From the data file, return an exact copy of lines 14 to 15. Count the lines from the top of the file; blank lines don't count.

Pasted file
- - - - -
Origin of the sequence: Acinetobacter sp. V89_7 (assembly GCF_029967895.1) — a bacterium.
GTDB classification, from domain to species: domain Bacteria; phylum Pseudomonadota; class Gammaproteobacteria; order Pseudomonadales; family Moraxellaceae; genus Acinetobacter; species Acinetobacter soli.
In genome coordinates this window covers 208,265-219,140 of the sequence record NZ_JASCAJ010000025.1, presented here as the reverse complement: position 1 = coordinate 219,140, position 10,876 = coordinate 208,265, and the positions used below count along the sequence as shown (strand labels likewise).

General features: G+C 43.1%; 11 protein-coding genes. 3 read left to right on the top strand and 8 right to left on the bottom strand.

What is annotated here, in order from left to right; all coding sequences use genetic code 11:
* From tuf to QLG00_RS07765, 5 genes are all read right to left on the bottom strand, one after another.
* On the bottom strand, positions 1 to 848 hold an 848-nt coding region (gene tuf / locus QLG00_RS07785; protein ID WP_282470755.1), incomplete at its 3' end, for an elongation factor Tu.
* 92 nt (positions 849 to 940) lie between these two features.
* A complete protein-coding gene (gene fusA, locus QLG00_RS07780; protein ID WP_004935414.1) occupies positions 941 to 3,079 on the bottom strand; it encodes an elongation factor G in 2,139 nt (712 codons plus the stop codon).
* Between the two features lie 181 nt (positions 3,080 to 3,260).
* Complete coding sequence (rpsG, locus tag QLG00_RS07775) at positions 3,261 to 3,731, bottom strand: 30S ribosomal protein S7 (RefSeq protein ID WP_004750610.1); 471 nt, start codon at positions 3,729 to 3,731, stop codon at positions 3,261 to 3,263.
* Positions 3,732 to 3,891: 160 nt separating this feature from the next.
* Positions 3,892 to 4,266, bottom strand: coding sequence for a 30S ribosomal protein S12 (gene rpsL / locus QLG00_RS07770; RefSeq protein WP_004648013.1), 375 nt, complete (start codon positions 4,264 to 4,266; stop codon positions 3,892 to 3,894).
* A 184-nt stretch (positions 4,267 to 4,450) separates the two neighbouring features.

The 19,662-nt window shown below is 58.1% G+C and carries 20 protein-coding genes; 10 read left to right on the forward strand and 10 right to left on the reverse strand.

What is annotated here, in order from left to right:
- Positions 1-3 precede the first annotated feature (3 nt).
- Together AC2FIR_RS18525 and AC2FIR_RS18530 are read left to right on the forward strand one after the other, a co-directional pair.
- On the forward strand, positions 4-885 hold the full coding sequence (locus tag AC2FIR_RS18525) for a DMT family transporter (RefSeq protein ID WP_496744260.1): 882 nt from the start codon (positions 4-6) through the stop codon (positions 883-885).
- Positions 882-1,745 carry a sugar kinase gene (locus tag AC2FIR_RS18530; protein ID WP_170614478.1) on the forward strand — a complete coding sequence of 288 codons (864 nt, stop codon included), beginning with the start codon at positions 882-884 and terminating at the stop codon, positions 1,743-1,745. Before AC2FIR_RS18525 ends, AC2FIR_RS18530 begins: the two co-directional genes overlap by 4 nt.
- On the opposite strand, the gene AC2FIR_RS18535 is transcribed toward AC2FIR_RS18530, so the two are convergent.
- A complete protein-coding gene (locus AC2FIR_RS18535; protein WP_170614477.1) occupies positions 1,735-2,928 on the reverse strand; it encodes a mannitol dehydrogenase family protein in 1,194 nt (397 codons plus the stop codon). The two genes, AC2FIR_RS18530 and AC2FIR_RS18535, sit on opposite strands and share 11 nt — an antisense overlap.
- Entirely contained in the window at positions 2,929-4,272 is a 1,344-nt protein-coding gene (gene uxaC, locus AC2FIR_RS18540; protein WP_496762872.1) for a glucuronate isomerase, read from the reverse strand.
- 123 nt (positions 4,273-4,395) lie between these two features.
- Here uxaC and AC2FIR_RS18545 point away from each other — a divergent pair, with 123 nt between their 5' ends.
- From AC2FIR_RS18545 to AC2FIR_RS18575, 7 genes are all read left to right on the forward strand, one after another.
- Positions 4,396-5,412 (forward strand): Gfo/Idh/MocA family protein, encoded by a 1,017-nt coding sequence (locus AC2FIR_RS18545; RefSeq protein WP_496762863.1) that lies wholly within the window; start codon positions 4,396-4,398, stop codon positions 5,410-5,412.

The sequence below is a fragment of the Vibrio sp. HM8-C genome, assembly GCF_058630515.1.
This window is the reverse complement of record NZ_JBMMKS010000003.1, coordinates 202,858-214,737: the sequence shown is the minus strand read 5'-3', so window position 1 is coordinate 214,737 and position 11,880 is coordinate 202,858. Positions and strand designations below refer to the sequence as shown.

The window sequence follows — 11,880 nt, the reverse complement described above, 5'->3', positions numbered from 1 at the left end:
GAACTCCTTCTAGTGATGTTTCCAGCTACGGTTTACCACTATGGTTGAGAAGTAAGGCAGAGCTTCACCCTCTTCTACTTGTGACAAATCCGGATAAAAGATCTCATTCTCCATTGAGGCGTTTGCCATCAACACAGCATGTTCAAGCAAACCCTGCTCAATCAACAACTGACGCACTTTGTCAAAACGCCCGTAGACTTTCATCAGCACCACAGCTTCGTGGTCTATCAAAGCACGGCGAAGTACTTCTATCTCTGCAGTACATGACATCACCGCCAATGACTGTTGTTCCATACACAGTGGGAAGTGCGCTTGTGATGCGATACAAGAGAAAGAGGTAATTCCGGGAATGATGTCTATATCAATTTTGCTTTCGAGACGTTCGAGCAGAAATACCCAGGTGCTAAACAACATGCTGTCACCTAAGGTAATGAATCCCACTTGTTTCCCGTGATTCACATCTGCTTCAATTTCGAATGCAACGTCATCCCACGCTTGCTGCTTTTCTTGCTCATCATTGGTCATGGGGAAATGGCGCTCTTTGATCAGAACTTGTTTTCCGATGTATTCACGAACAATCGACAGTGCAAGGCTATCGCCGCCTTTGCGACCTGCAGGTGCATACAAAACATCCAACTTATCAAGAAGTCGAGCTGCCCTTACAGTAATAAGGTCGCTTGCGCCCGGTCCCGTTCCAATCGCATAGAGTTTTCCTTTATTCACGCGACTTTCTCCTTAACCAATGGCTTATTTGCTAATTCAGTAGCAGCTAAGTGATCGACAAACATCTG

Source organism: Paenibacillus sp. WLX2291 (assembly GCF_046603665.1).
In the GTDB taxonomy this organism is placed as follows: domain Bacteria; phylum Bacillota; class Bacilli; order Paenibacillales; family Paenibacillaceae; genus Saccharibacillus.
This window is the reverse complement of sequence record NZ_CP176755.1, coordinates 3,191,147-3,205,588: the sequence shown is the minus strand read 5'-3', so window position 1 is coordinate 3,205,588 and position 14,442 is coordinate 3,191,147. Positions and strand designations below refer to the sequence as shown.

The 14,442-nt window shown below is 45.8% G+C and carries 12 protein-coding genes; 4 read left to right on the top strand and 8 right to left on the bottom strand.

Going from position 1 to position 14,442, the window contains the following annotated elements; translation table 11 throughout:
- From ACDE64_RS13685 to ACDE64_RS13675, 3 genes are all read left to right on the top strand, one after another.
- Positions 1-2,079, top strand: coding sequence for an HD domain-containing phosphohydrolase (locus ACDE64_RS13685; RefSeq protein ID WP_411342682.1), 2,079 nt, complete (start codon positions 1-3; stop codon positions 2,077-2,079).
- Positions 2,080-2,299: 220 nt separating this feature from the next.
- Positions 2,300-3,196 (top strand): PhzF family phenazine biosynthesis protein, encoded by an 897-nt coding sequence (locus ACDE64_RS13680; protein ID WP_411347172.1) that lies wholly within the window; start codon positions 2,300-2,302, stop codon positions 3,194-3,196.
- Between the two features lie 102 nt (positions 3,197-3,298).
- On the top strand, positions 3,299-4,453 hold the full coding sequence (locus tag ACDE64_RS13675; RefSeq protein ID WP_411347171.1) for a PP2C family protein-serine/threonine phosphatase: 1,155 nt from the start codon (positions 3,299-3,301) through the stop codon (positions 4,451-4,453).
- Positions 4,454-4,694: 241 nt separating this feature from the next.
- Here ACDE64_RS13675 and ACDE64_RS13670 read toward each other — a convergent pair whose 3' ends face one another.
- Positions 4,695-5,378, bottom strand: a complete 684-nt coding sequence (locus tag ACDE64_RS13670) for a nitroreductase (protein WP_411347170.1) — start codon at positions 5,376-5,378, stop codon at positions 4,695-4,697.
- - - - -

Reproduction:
* A 184-nt stretch (positions 4,267 to 4,450) separates the two neighbouring features.

The 19,662-nt window shown below is 58.1% G+C and carries 20 protein-coding genes; 10 read left to right on the forward strand and 10 right to left on the reverse strand.